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CITY MUSEUM, CHANDIGARH

CASE STUDY

MUSEUM & ART GALLERY
The Government Museum & Art Gallery was designed as a building for the Museum
by Le Corbusier. It came into being on the 6th of May, 1968 with untiring efforts of
Late M.S. Randhawa, the then Chief Commissioner.

Like the City of Chandigarh, the Museum owes its existence to the partition of the
country. The collection of arts objects, paintings, sculpture and decorative arts was
housed in Lahore, the then Capital of Punjab. On 20th April 1948 the division of the
collection took place by which 60% of the objects were retained as were the objects
already re-produced in books and excavated from the sites falling in erstwhile
Punjab. The remaining 40% collection consisting mainly of Gandhara Sculpture and
miniature paintings fell in the East Punjab’s share. Received in 1949, the collection
was first installed in Amritsar and then shifted to Shimla. It was decided in 1960 that
the Museum should have a building of its own in Chandigarh. The plan was
approved in 1962 and the work remained suspended for sometime and finally, the
Museum was constructed and opened to public in May, 1968.

The Museum possesses the largest collection of the world famous Gandhara
Sculptures after Lahore. There is also a well appointed library in the Museum, which
meets the needs of the scholars and students through its stock of 4600 books and
references of arts and allied subjects.

2) Protect the collection from damage. the building is not a museum. Anything that detracts from this is artistic or architectural nonsense and a violation of a museum’s stewardship. If the "public" (young or old) cannot see. That’s it.THE MISSIONS OF A MUSEUM ARE: 1) Collect and exhibit art and historic artifacts for public education and enjoyment.. If items are not preserved. understand and enjoy the exhibits.. the building is not a museum. preserving and presenting our art and heritage. and 3) Do this all as efficiently as possible. . it is an archive. whatever it may be. Without both good presentation and effective preservation. a museum won’t be able to continue. Pure and Simple.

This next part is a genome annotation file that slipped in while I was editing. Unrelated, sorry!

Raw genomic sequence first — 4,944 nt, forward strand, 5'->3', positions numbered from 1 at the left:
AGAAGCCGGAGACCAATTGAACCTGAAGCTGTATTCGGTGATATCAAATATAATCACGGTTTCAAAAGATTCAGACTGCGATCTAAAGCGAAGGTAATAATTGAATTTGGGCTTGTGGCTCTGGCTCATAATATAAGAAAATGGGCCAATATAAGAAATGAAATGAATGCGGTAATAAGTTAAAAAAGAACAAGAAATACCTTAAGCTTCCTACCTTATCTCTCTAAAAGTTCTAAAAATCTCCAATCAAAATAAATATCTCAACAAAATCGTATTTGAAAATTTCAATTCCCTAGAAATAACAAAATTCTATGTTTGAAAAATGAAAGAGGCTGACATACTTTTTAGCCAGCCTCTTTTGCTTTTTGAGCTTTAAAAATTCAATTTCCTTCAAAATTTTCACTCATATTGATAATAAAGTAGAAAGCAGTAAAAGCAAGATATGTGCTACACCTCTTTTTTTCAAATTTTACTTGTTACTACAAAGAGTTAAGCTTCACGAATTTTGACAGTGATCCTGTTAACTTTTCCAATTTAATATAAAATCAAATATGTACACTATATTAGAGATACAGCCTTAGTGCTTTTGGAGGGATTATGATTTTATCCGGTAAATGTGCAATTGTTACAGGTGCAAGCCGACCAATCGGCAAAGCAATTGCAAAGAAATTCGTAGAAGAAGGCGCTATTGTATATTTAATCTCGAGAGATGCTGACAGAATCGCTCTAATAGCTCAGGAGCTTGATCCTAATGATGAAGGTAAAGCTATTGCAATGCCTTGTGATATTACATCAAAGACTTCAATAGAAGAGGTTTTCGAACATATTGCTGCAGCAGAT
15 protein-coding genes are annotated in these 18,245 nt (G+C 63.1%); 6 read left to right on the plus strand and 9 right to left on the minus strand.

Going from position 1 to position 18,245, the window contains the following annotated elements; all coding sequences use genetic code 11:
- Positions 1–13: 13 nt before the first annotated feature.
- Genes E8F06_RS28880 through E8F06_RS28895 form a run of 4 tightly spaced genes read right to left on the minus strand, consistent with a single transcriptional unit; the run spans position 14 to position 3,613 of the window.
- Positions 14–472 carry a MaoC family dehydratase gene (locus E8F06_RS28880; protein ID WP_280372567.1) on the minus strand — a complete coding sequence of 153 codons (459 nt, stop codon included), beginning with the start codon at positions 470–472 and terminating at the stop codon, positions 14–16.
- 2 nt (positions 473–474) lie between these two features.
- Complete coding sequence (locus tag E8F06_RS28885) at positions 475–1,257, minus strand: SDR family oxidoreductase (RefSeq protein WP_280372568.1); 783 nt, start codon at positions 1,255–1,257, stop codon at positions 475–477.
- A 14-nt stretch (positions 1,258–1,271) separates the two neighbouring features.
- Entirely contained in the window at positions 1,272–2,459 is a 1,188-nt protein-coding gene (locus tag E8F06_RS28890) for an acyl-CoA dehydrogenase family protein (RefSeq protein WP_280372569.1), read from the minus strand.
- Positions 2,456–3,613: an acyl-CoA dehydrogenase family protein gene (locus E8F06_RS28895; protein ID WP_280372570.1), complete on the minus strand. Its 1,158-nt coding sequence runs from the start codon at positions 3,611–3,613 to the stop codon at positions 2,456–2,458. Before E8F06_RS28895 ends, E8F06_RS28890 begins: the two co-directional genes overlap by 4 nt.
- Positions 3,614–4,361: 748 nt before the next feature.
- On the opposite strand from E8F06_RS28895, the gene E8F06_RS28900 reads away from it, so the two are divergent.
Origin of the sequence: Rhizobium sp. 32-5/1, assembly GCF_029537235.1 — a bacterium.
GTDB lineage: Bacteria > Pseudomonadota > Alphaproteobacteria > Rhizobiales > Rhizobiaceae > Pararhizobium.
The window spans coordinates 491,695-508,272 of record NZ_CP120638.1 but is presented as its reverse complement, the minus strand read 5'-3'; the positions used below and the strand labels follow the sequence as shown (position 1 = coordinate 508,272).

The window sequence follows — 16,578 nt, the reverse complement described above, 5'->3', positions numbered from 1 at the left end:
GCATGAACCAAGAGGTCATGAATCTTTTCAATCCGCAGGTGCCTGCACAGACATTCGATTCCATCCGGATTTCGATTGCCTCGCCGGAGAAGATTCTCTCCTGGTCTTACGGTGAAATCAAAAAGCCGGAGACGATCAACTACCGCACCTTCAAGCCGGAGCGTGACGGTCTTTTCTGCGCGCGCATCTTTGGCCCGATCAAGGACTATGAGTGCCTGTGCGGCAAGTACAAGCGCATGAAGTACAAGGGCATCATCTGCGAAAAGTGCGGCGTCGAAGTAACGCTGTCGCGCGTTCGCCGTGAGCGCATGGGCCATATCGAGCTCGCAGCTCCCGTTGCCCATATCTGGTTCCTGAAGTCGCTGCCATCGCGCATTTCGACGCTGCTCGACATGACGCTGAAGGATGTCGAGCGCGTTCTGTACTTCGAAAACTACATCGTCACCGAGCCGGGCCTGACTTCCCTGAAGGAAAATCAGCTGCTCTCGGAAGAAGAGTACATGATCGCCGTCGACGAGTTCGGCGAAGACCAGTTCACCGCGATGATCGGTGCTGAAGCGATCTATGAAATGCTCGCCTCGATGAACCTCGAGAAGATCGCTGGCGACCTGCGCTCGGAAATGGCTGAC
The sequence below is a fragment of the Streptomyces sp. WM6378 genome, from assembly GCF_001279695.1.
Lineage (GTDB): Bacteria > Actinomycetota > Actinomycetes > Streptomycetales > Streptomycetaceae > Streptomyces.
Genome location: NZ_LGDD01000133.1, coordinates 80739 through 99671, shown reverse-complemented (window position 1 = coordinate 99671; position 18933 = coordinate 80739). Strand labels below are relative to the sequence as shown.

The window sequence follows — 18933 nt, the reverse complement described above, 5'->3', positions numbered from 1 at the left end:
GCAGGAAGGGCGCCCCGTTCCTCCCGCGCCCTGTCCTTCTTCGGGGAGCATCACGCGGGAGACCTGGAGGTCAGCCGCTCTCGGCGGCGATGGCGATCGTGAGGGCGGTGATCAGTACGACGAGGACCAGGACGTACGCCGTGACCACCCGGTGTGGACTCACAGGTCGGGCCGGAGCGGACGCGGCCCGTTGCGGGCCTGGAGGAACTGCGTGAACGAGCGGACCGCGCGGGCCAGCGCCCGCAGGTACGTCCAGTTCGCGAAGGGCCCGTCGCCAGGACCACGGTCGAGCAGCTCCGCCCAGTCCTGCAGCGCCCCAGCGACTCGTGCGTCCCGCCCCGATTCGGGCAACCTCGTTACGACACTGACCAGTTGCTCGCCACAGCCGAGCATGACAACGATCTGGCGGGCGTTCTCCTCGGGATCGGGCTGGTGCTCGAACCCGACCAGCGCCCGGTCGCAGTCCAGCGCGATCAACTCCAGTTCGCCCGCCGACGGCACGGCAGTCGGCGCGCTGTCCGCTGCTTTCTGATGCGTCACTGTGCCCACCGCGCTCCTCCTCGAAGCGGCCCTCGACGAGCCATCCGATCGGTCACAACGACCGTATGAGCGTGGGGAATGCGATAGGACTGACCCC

Façade design and treatment 9. sun and wind. Circulation indoor and outdoor 5. Site analysis. parking and landscaping . Water Supply and sewerage disposal 8. Fire Fighting 4. Planning of spaces and form 6. Response to climate. zoning . blocking . shading devices 7. Furniture and display units 10. Electrical 2. Lighting indoor and outdoor 3.CASE STUDY TOPICS 1.

ELECTRICAL .

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can affect a visitor's ability to appreciate artwork because the human eye requires several minutes to adjust to large changes in light levels. a museum lighting designer must satisfy many conflicting design requirements. Sharply contrasting light levels between a bright entry and a dark gallery can be very disturbing. Dramatic variations in light levels from exhibit to exhibit. or from exterior to interior.LIGHTING INDOOR AND OUTDOOR Lighting in museums and art galleries plays a key role in a visitor's ability to perceive and enjoy both the artefacts in a museum and the building in total. In order to develop a successful lighting scheme. and potentially .

LIGHTING INDOOR AND OUTDOOR .

LIGHTING INDOOR AND OUTDOOR .

LIGHTING INDOOR AND OUTDOOR .

LIGHTING INDOOR AND OUTDOOR .

FIRE FIGHTING .

It is generally not good to have a home with a high percentage of circulation space. .CIRCULATION INDOOR AND OUTDOOR Circulation space identifies area of a building that is used for pedestrian travel. and areas in a room that leads to another room. When you visit a building. such as a hallway. your main focus should be the rooms and not the hallway. stair way.

WHAT SHOULD BE KEPT IN MIND WHILE DESIGNING CIRCULATION SPACE ? •Widen corridors beyond the typical 8-9 feet currently in use. This will reduce travel time and also discourage kids from running through the halls. • This can lead to congestion. bumping. and altercations. •Corridors should be able to easily handle two-way traffic. Corridors that expand and contract create bottlenecks. collisions. •Break up corridor lengths. •Keep corridors a consistent width. •Consider rounding or angling corners so there is a sight line to the intersecting corridor. People who walk at a fast pace or turn corners quickly do not see the traffic in the intersecting hallway. . •Blind corners can be a hazard.

CIRCULATION INDOOR AND OUTDOOR .

PLANNING OF SPACES AND FORM .

FAÇADE DESIGN AND TREATMENT .

FURNITURE AND DISPLAY UNITS .

FURNITURE AND DISPLAY UNITS .

FURNITURE AND DISPLAY UNITS .

FURNITURE AND DISPLAY UNITS .

FURNITURE AND DISPLAY UNITS .

SITE ANALYSIS. PARKING AND LANDSCAPING . BLOCKING . ZONING .

THANK YOU .